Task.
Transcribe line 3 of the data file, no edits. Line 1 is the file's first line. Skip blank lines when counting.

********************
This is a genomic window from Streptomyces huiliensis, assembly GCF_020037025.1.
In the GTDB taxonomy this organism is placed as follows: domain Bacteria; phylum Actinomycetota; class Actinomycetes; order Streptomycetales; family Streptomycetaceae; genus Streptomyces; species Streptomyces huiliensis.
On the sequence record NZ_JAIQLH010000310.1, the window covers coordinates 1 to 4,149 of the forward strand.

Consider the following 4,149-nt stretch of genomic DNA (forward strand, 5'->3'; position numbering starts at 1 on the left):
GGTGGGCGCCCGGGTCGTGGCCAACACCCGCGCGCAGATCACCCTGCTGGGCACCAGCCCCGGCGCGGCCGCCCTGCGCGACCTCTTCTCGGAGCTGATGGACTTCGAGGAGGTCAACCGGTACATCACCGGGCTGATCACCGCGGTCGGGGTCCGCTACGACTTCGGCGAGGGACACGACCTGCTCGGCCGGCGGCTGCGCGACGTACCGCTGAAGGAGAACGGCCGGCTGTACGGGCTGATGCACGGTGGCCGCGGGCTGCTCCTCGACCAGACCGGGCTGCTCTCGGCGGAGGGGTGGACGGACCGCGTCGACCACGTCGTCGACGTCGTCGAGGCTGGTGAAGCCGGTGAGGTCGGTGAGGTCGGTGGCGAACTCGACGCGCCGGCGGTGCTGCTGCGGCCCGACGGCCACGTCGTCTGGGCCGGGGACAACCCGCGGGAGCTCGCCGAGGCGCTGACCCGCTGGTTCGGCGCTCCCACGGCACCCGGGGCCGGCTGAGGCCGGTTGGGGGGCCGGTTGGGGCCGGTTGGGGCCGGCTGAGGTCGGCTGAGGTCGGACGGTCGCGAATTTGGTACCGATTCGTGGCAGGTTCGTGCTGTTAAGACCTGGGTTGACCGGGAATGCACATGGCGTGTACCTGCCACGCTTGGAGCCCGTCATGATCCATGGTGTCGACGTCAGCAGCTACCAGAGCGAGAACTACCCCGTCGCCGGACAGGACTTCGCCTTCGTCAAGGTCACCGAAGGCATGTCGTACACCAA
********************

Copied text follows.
On the sequence record NZ_JAIQLH010000310.1, the window covers coordinates 1 to 4,149 of the forward strand.